Events, Life, Personal Process

A Gradual Loss and a Gradual Recovery

The pandemic knocked me for a loop—that’s a given. Since June of 2020, I have not be able to summon up enough energy to write a single blog post. In addition to being house-bound, I was coming to grips with multiple losses—friends dying (not just from the virus), family health crises, and particularly the loss of my mentor and friend, Barry Harris.

It was a gradual loss at first; I was last in his presence at his NYC class on March 10, 2020, just as Covid was about to lock us all inside. Terribly afraid of accidentally being a carrier (because at that time nobody knew if you could be asymptomatic and still spread the virus) I did not attempt to visit him at his home. Instead I sent cards and letters, and we had phone calls back and forth, but it was a very sad time as I missed hanging out with him, playing word games, making him my chicken soup and other things we enjoyed.

I struggled with anticipatory grief of more losses to come as I faced the new reality of my life without vocals class, without seeing my friends, without travel to visit people I love, and without the comforting community of musicians I was used to seeing every week. I knew there would be no more Barry Harris choral rehearsals, singing workshops, or Big Band experiences and these had become my main reason for leaving the house. I was grateful that Barry was able to begin teaching piano and improvisation classes via Zoom on Saturdays during lockdown—attending those sessions helped to ease my separation anxiety, but still I grieved the loss of singing, singing to him, and of learning new songs with his input and guidance.

And (deep sigh) now he is gone, I cannot embrace him, or kiss his cheek, or tell him face to face how much he means to me. I have been trying to push through all of it the best I can, the loss of his guidance and friendship on top of the pressures of family and work obligations that dominate my life right now. I am going slowly and not taking on any additional commitments until I am sure I can fulfill them.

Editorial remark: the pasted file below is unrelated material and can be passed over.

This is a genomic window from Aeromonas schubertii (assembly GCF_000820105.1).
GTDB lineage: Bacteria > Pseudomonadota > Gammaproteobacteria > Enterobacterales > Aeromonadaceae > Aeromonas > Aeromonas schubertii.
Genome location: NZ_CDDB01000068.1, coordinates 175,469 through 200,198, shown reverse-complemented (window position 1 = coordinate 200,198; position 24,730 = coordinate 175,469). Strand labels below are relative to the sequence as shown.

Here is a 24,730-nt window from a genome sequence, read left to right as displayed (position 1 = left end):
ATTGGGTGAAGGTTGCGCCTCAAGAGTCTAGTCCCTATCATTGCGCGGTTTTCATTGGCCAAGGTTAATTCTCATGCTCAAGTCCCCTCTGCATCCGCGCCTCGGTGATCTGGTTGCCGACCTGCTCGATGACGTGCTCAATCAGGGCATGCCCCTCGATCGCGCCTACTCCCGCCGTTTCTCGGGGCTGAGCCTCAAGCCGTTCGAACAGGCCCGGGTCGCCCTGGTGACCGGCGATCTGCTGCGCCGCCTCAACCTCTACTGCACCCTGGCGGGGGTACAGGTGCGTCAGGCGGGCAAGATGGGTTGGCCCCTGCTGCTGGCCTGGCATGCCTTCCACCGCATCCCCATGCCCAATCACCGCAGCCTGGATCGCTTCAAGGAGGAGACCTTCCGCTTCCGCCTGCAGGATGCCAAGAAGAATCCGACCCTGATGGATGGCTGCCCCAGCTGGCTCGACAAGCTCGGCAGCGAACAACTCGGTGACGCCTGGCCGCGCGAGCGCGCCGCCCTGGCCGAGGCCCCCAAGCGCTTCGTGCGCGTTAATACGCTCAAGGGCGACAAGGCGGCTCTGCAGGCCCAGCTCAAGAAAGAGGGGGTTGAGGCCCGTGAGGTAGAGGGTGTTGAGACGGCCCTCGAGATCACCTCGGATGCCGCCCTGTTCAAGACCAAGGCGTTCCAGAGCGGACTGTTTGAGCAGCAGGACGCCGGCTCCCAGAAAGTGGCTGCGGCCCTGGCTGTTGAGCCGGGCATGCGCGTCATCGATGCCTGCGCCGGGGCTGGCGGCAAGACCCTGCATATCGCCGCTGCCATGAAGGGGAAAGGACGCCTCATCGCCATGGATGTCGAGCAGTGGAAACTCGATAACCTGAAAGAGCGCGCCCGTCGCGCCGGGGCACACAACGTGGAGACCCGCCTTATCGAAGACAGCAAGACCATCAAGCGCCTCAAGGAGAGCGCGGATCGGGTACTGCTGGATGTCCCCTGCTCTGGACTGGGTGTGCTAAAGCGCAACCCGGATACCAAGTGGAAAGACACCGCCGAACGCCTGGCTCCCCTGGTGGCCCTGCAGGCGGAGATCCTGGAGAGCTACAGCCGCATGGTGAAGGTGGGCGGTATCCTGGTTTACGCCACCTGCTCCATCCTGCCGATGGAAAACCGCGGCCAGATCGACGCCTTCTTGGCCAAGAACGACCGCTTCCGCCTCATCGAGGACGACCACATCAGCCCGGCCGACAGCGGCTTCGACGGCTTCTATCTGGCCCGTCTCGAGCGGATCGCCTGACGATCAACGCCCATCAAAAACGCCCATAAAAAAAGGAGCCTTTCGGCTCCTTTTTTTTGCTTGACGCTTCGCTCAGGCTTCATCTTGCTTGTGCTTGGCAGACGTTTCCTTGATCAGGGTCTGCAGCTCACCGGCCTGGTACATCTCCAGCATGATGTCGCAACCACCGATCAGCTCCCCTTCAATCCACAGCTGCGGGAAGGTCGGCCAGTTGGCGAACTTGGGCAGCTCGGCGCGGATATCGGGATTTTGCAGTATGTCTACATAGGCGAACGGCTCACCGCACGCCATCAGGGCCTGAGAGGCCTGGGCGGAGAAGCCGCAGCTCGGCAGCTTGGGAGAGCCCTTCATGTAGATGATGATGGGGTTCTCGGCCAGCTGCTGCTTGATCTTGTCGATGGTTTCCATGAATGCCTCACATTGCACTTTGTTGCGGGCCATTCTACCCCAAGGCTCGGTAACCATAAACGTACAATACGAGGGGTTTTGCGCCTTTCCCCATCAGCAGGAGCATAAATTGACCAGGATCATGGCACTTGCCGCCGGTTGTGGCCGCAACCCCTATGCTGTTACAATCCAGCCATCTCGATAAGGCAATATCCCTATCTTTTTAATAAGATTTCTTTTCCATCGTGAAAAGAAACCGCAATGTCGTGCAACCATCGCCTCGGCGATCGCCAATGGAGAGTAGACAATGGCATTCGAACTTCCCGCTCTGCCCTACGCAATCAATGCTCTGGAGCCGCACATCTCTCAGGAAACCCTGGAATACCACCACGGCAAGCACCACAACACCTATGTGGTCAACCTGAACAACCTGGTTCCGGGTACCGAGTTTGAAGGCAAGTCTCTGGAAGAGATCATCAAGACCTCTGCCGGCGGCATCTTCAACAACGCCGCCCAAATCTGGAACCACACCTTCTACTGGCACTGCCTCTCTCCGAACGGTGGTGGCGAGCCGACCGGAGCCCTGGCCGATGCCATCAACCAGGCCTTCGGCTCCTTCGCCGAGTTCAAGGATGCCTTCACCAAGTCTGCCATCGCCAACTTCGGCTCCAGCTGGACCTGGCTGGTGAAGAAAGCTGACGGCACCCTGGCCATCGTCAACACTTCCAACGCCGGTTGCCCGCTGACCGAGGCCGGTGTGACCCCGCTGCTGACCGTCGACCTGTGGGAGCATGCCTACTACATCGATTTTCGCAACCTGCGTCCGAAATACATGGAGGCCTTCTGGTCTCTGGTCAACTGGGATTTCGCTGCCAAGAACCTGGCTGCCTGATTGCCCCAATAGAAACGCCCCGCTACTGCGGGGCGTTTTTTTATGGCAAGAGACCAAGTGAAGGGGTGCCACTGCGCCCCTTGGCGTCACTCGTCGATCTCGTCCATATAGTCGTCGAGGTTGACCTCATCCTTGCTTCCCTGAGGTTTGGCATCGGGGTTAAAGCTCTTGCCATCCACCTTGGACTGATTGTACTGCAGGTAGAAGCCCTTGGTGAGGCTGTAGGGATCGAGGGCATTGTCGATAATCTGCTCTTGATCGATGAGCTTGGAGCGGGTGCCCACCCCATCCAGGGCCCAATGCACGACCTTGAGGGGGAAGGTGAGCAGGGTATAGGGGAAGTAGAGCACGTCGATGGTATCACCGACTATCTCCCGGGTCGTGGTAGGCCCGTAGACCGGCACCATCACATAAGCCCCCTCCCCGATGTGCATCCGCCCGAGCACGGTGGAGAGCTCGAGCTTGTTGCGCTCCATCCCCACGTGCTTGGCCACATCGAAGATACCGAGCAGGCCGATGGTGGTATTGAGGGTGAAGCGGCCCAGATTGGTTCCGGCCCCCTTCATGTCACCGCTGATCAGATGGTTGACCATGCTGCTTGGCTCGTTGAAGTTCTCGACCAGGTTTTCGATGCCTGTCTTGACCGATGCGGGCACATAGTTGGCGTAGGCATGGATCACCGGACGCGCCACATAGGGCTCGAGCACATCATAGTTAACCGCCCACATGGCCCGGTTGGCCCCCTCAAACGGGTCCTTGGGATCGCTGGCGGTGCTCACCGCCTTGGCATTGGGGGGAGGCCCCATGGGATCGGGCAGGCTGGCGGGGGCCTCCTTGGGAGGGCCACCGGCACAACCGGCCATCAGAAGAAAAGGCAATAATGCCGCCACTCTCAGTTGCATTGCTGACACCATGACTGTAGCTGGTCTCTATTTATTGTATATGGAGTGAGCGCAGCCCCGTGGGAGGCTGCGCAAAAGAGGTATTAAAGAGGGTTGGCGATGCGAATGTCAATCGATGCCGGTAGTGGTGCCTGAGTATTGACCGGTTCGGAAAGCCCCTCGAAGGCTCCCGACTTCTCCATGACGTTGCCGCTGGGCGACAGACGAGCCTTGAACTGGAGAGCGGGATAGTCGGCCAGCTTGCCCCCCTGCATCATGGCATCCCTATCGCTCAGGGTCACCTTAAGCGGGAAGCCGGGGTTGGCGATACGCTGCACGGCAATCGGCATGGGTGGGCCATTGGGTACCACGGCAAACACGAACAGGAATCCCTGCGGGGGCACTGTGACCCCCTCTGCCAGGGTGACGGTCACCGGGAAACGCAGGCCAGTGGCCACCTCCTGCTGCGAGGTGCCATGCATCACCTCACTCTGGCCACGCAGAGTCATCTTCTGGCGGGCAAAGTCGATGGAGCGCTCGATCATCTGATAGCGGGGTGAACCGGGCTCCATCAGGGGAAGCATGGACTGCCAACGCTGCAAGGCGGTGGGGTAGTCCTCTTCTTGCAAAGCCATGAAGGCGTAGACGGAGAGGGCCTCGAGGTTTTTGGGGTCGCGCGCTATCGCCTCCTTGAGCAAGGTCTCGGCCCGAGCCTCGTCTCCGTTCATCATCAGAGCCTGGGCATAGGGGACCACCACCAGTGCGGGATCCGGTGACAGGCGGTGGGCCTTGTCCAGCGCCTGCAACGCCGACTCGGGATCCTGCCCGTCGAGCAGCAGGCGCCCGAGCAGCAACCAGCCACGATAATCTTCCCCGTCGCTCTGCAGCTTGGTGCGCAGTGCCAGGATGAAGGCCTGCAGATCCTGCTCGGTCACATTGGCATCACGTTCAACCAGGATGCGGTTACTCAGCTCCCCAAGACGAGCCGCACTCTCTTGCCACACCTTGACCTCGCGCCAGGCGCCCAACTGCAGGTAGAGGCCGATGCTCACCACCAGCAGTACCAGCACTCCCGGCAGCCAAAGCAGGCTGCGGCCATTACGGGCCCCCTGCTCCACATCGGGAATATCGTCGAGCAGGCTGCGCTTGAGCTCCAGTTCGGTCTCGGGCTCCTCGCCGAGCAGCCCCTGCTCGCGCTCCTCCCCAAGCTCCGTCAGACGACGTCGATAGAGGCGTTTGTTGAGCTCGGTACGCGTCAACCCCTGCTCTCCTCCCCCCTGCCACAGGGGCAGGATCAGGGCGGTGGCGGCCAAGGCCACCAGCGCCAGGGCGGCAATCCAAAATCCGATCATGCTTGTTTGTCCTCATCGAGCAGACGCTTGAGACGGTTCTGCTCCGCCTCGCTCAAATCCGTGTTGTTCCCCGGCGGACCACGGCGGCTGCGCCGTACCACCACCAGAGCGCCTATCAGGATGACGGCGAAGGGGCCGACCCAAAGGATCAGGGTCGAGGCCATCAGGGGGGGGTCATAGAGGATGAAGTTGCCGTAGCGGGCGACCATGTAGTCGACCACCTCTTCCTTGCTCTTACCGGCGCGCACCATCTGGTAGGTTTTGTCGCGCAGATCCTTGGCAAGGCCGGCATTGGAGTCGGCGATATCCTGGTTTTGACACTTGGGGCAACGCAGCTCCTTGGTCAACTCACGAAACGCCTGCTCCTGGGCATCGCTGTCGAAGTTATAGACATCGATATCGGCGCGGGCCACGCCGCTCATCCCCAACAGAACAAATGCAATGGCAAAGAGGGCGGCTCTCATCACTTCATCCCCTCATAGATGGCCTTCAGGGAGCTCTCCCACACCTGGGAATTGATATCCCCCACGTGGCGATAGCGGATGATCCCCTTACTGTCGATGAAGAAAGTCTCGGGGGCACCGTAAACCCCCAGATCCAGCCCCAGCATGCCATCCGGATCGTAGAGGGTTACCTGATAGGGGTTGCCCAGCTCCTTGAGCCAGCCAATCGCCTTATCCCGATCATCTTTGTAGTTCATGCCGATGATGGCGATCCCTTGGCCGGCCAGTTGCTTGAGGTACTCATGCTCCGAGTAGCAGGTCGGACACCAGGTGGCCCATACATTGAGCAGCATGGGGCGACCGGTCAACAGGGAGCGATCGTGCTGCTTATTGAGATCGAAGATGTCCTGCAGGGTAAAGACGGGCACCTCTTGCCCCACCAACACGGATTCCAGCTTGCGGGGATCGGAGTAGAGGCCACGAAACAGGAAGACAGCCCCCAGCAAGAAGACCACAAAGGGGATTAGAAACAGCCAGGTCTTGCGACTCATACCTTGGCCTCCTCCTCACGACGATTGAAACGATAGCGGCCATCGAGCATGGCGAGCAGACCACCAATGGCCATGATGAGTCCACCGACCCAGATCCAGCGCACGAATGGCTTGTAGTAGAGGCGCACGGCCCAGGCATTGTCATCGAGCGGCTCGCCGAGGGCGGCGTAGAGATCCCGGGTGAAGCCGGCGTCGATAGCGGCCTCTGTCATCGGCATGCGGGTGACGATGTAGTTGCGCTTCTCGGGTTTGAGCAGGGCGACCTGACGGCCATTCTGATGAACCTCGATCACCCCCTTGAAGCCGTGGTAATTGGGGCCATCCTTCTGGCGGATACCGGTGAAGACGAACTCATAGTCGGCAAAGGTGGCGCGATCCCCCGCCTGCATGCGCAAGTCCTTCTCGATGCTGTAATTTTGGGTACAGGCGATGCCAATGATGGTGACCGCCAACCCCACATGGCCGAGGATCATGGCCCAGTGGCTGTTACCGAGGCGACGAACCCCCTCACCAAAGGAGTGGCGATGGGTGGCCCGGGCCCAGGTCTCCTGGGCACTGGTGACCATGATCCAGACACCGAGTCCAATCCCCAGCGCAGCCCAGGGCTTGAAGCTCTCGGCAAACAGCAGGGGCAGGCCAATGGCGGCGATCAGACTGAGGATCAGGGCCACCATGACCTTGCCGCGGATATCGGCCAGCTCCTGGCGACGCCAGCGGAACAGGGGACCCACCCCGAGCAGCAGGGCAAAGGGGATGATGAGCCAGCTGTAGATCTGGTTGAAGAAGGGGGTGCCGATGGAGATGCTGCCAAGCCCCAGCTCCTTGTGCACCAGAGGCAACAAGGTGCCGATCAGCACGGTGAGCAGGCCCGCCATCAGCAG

I am happy for Barry; I am sure he is in his element now and free of all the physical discomfort. Part of my mind was always worried, wondering how he was doing and now I don’t have these concerns because I know he is okay. Since his passing, I have been trying to sleep through my grief to process it. If it wasn’t for my loudly crying cat (she needs me to feed her, go figure) I would have slept straight through the past month or so.

Yes, I am sleeping in shadows now, a strange riddle as they are shadows made without light, without a sun. I listen for the echo of the communal learning experience that nurtured me. It encompassed so much more than the musical lesson of that moment. What will the future bring? Right now I am taking a break from singing and composing. I am hopeful that at some point my spark will return, but for now I am not engaging in any major musical projects. Instead I am exploring internal issues that arise through journaling, collage and other mixed media arts. I am spending more time with my family. We are all trying to be creative and productive during a strange time in the world.

So, going forward I am not sure what types of posts I will be inspired to share here. Perhaps more of my personal art projects and things I observe, but for the time being there may not be many jazz related pieces, will see.

This month I had hoped to return to blogging by presenting a story about a Barry Harris song that brings beauty to the world, but I have not completed it yet. If I can post it next month I will do that.

Thank you to everyone who has called or written to me. Your condolences and our mutual grief have been very comforting. And to those of you that are grieving the loss of Barry that I have not spoken to I send you my deepest condolences on your loss. I hope you will be able to incorporate his love and guidance into your work going forward. That is my goal. ~Laurie

You are not alone - graffiti in Rome
I feel so alone on Friday night 😦
you are not alone
[graffiti in Rome]


    • Thank you dear Francesco. You know how much I appreciate your words of encouragement. In my daydreams I am visiting your family again and it will be as if no time had passed—but our hair will have more gray strands 😘

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